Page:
The two people who have gone blind from wearing contact lenses in the shower

A week ago we woke up with the sad and surprising news that Nick Humphreys, a young Englishman of 29 years, had gone blind after showering with contact lenses. The event occurred in early 2018 when he suffered an eye scratch that tried to cure with drops while I expected the results for a possible infection. The tests were positive for a corneal ulcer caused by a microorganism known as Acanthamoeba. In March of this year, Humphreys began to lose vision, and today is waiting for a cornea transplant.

The worst is that it is not the only case. It has come to light that another British woman, on this occasion of 41 years, came to the ophthalmologist after experiencing blurred vision, eye pain and sensitivity to light in his left eye, according to the 'New England Journal of Medicine'. He told the doctor that he used to wear disposable lenses and that kept while swimming or showering. After several eye tests, it was shown that his vision was 20/200. The vision of the right eye had not been affected.

The proof

To know what problem afflicts the vision, a test is performed in which a special dye is used that detects corneal damage (the structure that allows light to pass from the outside to the inside of the eye and protects the iris and the lens). Any damage appears in green when doctors illuminate the eye with a blue light, according to National Institutes of Health.

The disease can be contracted by bad practices, such as washing the lenses with tap water or showering with them on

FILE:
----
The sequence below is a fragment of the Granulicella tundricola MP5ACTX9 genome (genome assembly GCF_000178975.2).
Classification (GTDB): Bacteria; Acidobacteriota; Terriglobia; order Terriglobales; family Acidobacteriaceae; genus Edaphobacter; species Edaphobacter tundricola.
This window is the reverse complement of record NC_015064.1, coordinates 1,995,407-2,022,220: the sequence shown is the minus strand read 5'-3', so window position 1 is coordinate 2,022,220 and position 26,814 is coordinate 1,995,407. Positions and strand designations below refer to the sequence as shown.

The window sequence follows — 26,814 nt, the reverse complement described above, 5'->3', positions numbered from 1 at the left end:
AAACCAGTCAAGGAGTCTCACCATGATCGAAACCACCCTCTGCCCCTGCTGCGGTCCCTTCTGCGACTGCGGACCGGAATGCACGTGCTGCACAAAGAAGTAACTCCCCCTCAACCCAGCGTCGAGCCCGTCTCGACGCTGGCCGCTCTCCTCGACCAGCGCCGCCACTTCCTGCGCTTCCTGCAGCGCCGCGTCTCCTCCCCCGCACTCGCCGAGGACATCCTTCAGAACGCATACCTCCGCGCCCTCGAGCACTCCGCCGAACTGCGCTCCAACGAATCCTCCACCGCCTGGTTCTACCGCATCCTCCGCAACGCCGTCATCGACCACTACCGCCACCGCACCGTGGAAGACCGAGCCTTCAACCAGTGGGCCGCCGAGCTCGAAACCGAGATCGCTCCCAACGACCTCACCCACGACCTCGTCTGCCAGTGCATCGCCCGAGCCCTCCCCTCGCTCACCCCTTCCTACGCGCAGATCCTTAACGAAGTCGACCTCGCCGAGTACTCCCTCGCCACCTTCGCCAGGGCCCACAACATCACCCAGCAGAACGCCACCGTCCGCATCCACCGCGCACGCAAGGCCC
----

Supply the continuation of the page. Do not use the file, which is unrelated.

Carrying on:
This is how they discovered the defect in the sight of women. In the same way, they can perform another kind of tests with which warn haze in the cornea, as reported by 'Live Science'. Again as in the case of Humphreys, the infection was due to the Acanthamoeba parasite.

The illness

Acanthamoeba is an amoeba that lives on the ground and in the water as well as in the contact lens cases and harnessing wounds in the eyes to cause serious infections. People who wear contact lenses are at risk of getting the infection if they perform some bad practices, for example, if they wash their lenses with tap water or shower or swim with them on, as in the two documented cases.

It produces intense eye pain, redness and photophobia for several weeks. In addition, you may have corneal abscesses that decrease vision, including ulcers. In many cases its diagnosis is complicated but once it is done, the main treatment is based on antibiotic and antiseptic eye drops for months, sometimes they must even be given orally.


In the case of the British citizen, although she was treated with medication, permanently lost eye visibility. That is why a correct education about the use of contact lenses is essential, so that this type of event does not happen in the future.

Some basic hygiene guidelines are wash and dry your hands before handling the contact lenses, apply artificial tears during use, that do not come in contact with water (not even the shower) or exceed the recommended times or sleep with them. And, of course, visits are also recommended periodic to the ophthalmologist.